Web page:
Lebanon is still officially at war with Israel, and hosts groups like Hezbollah that are wholly dedicated to the Jewish state’s destruction. But none of that stopped Israel on Tuesday from being among the first to offer aid to Lebanon after a massive explosion rocked Beirut.
Video clips showed a mushroom cloud rise over the port of Beirut as a warehouse packed with dangerous chemicals ignited, sending a deadly shockwave through the city.
Lebanese officials said the explosion was the result of a fateful accident, refuting initial speculation that Israel had bombed a Hezbollah target in the area.
At press time, the official death toll was around 100, with nearly 3,000 wounded. But those numbers were expected to rise significantly as rescue forces began to clear the rubble. Many of the video clips of the disaster showed the shockwave demolishing entire buildings.
“This reminds me of what happened in Hiroshima and Nagasaki,” Beirut Governor Marwan Aboud told Sky News. “I don’t know how we’re going to recover from this.”
Love your enemies
As noted, Israel wasted no time reaching out to Lebanon with offers of aid and assistance. Despite its small size and limited resources, the Jewish state is often first in line to help following disasters anywhere in the world. (See: Israel’s Helping Hand)
Prime Minister Benjamin Netanyahu contacted regional UN envoy Nickolay Mladenov in hopes that Lebanon would accept Israeli aid via the world body, if not directly. Mladenov confirmed the Israeli offer on Twitter.
Unfathomable tragedy unfolding in #Beirut. The region and the world must come together to help the people of #Lebanon through this time of anguish. #Israel has already offered assistance through the #UN. #BeirutBlast
— Nickolay E. MLADENOV (@nmladenov) August 4, 2020
Meanwhile, Israel President Reuven Rivlin tweeted in Hebrew, Arabic and English that the Jewish state’s desire to help is sincere, and that Israel stands with Lebanon in this time of tragedy.
We share the pain of the Lebanese people and sincerely reach out to offer our aid at this difficult time. https://t.co/E9xyZGMVnE
— Reuven Rivlin (@PresidentRuvi) August 4, 2020
The Israel Defense Forces (IDF) also tweeted that now is a time to transcend conflict and help one another.
This is the time to transcend conflict. pic.twitter.com/tUvGFTGBeR
— Israel Defense Forces (@IDF) August 4, 2020
The shockwave demolished buildings for miles around the site of the explosion.
With the high casualty figures threatening to overwhelm Lebanon’s hospitals, some of which were damaged in the blast, three large Israeli medical centers have offered to take in and treat wounded Lebanese.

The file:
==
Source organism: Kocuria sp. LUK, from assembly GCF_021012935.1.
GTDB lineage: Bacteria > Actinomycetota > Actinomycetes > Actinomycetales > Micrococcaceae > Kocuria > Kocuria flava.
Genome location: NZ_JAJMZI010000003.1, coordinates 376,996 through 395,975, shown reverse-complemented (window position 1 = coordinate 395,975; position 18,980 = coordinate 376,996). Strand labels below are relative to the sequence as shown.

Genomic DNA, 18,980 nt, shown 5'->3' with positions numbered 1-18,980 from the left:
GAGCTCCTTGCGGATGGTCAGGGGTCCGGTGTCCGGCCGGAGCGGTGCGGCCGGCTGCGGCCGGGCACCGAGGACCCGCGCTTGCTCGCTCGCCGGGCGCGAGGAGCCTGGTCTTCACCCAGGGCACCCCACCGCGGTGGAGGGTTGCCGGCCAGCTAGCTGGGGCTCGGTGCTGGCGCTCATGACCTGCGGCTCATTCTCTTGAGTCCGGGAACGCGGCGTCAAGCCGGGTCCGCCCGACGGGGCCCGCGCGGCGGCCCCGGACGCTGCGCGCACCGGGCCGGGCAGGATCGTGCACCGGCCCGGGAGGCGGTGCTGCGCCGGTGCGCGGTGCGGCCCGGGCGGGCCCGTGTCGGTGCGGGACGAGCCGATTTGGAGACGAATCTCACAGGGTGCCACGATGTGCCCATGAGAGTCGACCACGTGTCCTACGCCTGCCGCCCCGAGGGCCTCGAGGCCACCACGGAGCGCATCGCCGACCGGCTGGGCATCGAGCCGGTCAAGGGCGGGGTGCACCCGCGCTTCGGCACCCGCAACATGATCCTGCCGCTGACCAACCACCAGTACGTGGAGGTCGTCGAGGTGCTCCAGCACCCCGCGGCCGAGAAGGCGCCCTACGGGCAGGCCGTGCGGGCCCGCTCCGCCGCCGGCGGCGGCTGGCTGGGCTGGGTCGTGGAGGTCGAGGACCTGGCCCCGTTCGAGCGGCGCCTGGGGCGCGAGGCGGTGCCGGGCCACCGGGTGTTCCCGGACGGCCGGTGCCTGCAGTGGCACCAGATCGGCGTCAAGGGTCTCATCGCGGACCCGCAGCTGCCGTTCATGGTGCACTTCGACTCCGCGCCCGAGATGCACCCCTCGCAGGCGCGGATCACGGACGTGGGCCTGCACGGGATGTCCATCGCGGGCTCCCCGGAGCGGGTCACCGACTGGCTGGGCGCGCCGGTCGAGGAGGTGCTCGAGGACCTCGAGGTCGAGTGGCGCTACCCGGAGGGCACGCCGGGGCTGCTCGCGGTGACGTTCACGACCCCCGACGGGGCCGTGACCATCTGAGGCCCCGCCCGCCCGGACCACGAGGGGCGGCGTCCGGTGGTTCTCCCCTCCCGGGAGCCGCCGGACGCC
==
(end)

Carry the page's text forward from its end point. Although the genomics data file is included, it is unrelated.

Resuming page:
Rambam Medical Center in Haifa and Ziv Medical Center in Safed (Ts’fat) both have extensive experience in treating patients from enemy nations. Both hospitals have helped thousands of Syrians wounded in their country’s ongoing civil war.
Dr. Salman Zarka, director of Ziv Medical Center, wrote in Arabic on his Facebook page: “We are experienced and ready!! People of Lebanon – we are ready to provide medical assistance as we did before with the people of south [Lebanon] and the people of Syria.”
The post by Dr. Zarka, who is the first Druze director of an Israeli hospital, went semi-viral, eliciting dozens of responses by press time. Over 75 Israeli Jews and Arabs commented on the post.
Of special note was the pride that local Arabs were taking in being a part of the State of Israel as its offers a helping hand to a neighboring Arab nation.
“Well done sir! Also a lot of our brothers and sisters in Israel are ready to help,” wrote an Israeli Arab healthcare worker at Herzliya Medical Center. Dr. Zarka responded directly that he is confident “the entire [Israeli] system will be happy to assist.”
Another Israeli Arab commenter wrote: “This is the beautiful face of the State of Israel.”
Tel Aviv’s Sheba Medical Center, the largest hospital in Israel, also said that it was prepared to take in wounded from Lebanon.
“We have offered any medical assistance needed to the injured in the Lebanon explosion disaster,” Sheba Hospital director Yitshak Kreiss told Israel’s Army Radio. “We are obligated to help anyone who needs assistance, especially our neighbors.”
Unfortunately, it is highly unlikely that Lebanon will accept Israeli assistance, or permit its citizens to be treated in the Jewish state. And this despite the fact that Lebanon was on the brink of total collapse even before Tuesday’s explosion.
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